I frequently get questions about training with the direct intent of getting ready for the PAST (Physical Ability Stamina Test) or hitting indoc grad standards prior to entry. I want to take a moment to explain why this method of thinking is flawed, and historically, has been proven ineffective at delivering qualified candidates to the career field.
Don’t get me wrong, if you know what’s coming, you’d be extremely naive to think a lack of preparation is the way to go. This is not what I’m advocating. However, the problem arises when you train too specifically and are ONLY prepared to take the test. As many of you may or may not know, throughout high school and college, there are typically multiple versions of a test. Take this example into consideration: 2 students are going through a calculus course and they stumble upon the answer sheet for the final. One of them (student A) uses his study time to memorize the answers. The other student (student B) realizes that his future career as an engineer will rely on him understanding this material, so he spends his study time actually learning calculus. When test day arrives, a new version of the test is given and the answer key student A studied is no longer valid. Who do you think had a better chance of success?
For those of you looking at joining Air Force Special Warfare (AFSW) this “test swap” is exactly what just happened with the introduction of A&S (Assessment and Selection). There is no longer a specific PT test that must be taken to graduate; but rather, a series of events that you will be judged on. Your overall performance is what is going to separate you as an AFSW candidate. You do still have to complete the PAST prior to entry, however, everything beyond that is much more difficult both mentally and physically, and just “crushing the PAST,” will not fair well for you.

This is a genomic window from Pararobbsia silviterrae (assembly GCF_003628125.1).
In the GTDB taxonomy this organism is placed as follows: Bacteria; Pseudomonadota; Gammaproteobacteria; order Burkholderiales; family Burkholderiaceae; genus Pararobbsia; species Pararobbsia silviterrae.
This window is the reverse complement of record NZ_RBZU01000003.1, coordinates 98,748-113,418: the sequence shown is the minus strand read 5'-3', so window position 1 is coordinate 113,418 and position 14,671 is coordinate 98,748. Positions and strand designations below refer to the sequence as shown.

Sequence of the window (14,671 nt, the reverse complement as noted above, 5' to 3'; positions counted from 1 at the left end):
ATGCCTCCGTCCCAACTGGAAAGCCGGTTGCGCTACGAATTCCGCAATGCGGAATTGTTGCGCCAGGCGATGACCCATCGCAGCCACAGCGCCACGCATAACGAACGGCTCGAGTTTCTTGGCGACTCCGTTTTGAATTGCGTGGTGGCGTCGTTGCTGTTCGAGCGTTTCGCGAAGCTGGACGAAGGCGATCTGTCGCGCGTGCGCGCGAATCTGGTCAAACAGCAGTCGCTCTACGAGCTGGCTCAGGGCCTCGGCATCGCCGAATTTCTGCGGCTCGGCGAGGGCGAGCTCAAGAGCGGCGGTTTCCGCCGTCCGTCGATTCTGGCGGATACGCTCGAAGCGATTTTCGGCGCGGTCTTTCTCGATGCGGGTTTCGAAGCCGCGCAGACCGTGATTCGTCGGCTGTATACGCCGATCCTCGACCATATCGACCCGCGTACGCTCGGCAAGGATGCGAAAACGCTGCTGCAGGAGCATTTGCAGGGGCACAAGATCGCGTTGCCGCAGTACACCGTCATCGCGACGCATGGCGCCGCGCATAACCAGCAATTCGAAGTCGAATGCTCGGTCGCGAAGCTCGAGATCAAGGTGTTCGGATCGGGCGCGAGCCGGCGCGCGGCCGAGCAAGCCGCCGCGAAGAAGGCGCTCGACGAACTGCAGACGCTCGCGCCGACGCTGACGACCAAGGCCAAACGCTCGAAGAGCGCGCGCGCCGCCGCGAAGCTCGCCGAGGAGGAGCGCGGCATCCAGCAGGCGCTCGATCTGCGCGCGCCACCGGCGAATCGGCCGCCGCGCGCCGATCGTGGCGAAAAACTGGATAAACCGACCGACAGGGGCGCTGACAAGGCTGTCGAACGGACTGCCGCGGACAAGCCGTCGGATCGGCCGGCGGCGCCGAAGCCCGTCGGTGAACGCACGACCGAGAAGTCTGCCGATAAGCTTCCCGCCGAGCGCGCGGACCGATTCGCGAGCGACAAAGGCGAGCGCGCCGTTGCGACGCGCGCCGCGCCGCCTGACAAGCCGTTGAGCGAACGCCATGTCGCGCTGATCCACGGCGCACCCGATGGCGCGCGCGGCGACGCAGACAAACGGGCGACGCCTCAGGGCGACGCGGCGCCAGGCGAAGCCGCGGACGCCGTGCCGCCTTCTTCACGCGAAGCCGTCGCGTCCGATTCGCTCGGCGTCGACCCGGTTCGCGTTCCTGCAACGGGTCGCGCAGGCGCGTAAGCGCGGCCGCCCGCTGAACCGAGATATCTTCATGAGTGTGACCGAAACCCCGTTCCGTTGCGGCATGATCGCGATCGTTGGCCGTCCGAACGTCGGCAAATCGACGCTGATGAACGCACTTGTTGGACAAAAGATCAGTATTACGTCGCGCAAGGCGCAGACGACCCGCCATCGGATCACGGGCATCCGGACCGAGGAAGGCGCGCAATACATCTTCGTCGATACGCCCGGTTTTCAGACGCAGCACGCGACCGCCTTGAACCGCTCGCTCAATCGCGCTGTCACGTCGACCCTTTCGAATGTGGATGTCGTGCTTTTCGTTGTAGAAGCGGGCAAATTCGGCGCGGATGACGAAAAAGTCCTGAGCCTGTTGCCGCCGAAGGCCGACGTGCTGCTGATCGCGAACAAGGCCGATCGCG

What’s happening to those who are training for the test?
Approximately half of the candidates showing up to SW prep are arriving already injured. The predominant injury seems to be shin splints induced by improper training and overuse injury caused by candidates focused on over-training the events in the PAST. These candidates are the A&S equivalents of student A in the above example. They only studied for the test and did not truly prepare themselves to perform as tactical athletes. This is unacceptable and fortunately for you, very avoidable.
Let me help you…
I’ve already done the research, earned the certification and translated a proven methodology using an operators lens, to give you the best tool for the job… performance. If you want to develop a foundation in your strength and conditioning that will give you the confidence that you did everything in your power to prepare yourself both for selection as well as a long career as a Special Warfare Airman, then I encourage you join me among the ranks of Team ST.
As a Team ST member, you will receive a scientifically proven training program, written specifically for you, the tactical athlete, by Coach AN and delivered by an interactive, user friendly app right to your smartphone.
Additional benefits of joining Team ST include:
- Individualized recovery and nutrition guidance
- Inherent periodization that will enable you to scale
training sessions to prevent overtraining and allow
you to push hard when you are thoroughly recovered.
- Invitation to a closed Facebook group for Team ST
athletes to share challenges, and help build the team
mentality and camaraderie now
- Direct/unlimited access to Coach AN for questions,
guidance, video feed back and much more.
If you are serious about becoming an AFSPECWAR operator, you need to start maximizing your time invested on preparation. Stop focusing on rehearsing for a test that, truthfully, is at the bottom of the list of difficult things you’ll be asked to accomplish. Time is valuable, investing in performance training will both maximize your time and establish a foundation for a successful career.